I have a small addiction. I admit it.
My drug of choice is coffee. A socially acceptable drug of course, fueled by my morning need for a boost of caffeine and my evening desire for a warm, relaxing, beverage.
Like most addicts, I have someone who enables me. My oldest daughter is a barista at the local Starbucks, which ensures me a great discount on prepared drinks and a constant supply of coffee beans.
Having this love for caffeine, specifically coffee, causes problems in my life. See, I don’t function properly without it first thing in the morning. In fact, my family would say I am downright grumpy until I have it. They would be right. They would also say they know not to approach me until the first cup is finished and I am nursing the second Again, they would be accurate.
The difficulties don’t end there, however. I need a pick-me-up cup of this elixir in the afternoon to get past the mid-day slump. And, midway through my evening meal I start craving my evening hit.
My one cup in the afternoon can quickly turn to two or more. My after dinner dose often becomes two or three. I once spent the late afternoon until evening taking down an entire pot by myself. Which, of course, led to a sleepless night of tossing and turning and vowing to cut back starting tomorrow.
Yes, there is some sarcasm in my words Perhaps someone reading this is enraged. “You really shouldn’t make light of addiction. It’s a terrible life destroyer!”
Trust me. I know. I’ve experienced it. I’ve seen the devastation and destruction addiction inflicts. But let’s be honest for a minute. We all have addictions. We all have things that tie us up inside. We can’t let them go. For some it is alcohol, drugs, pornography, shopping, food, social media (did I just say that?!?), anger, gossip, bitterness, jealousy…the list is endless. They are all addictions.
Addictions bring us back again and again. We experience something that is enjoyable, that gives us a rush, pleasure, security. It’s all false of course, and fleeting. And when the dam bursts from our addictive behavior, the destruction left behind will be hard to manage and take a long time to correct.
Most addiction I listed are socially acceptable. But is anything that is mastering us (or controlling us) really acceptable? We tend to gloss over those things that are socially acceptable because, hey, everyone is doing it. Or are they?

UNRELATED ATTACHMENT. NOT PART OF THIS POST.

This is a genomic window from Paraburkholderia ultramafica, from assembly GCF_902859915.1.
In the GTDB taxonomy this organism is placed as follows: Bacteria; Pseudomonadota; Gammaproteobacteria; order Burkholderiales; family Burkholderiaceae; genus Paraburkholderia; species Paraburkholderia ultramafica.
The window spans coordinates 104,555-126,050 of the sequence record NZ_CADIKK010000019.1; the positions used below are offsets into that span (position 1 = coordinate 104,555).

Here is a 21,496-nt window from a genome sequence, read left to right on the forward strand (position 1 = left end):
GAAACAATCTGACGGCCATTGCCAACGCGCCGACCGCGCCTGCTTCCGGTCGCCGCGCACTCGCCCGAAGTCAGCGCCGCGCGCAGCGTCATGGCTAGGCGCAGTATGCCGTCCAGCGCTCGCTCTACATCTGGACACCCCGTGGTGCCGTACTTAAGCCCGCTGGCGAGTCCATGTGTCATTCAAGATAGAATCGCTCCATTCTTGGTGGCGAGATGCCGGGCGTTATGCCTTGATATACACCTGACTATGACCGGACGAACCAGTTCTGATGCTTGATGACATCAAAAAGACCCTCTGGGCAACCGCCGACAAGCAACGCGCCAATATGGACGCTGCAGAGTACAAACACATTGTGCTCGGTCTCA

Maybe using my love for coffee makes this seem a bit irrelevant but sometimes you have to use something common to make a point, right?
We live in a culture that is mastering us on so many levels. It is not supposed to be this way. We are children of God, children of the light. Yet the darkness is pulling us in by the droves and we are accepting it because “everyone else is doing it,” therefore, it must be okay.
Culture is telling us how to think, how to behave, how to look, and how to react. It is telling us what is acceptable and what is not. It is showing us that to live Godly lives devoted to Christ is outdated, unfashionable, narrow-minded, and unintelligent.
But I don’t agree with the culture. In fact, I believe that to not question the world’s idea of wisdom, to go along with the flow for the sake of not rocking the boat, to believe something simply because it is popular thought, pushed by a celebrity, feels good, or seems right in our own eyes, is the more unintelligent thing.
Here is the truth: Jesus said that if we follow Him, we will have trouble. Life won’t be easy. Everything will not go our way. We won’t always be rich, well liked, loved by all, or popular. In fact, He said we would suffer. If the world hated Him who is our Master, why would it love us?
So, there’s that – we are addicted and mastered because we can’t handle rejection. There’s more to it though. We are also mastered by these feeble addictions because we can’t stand having a Master over us. With an addiction, we think we are in charge. We think we can stop when we want. We can change on a whim. We can’t – you can’t – I can’t.
Yet, we feel as if we are in control. We don’t want a Master (Christ) telling us to live a certain way, avoid certain things.
Yet our desire to be our own master has led us into addictions that leave us destitute in the end. Broken. Needy. Embarrassed. Ashamed. Disappointed…
With Christ as Master, the way we are told to live is not to kill our joy, but to keep us from harm. It is protective. It is caring and nurturing.
“This book of the law shall not depart from your moth, but you shall meditate on it day and night, so that you may be careful to do according to all that is written in it; for then you will make your way prosperous, and then you will have success.” ~ Joshua 1:8
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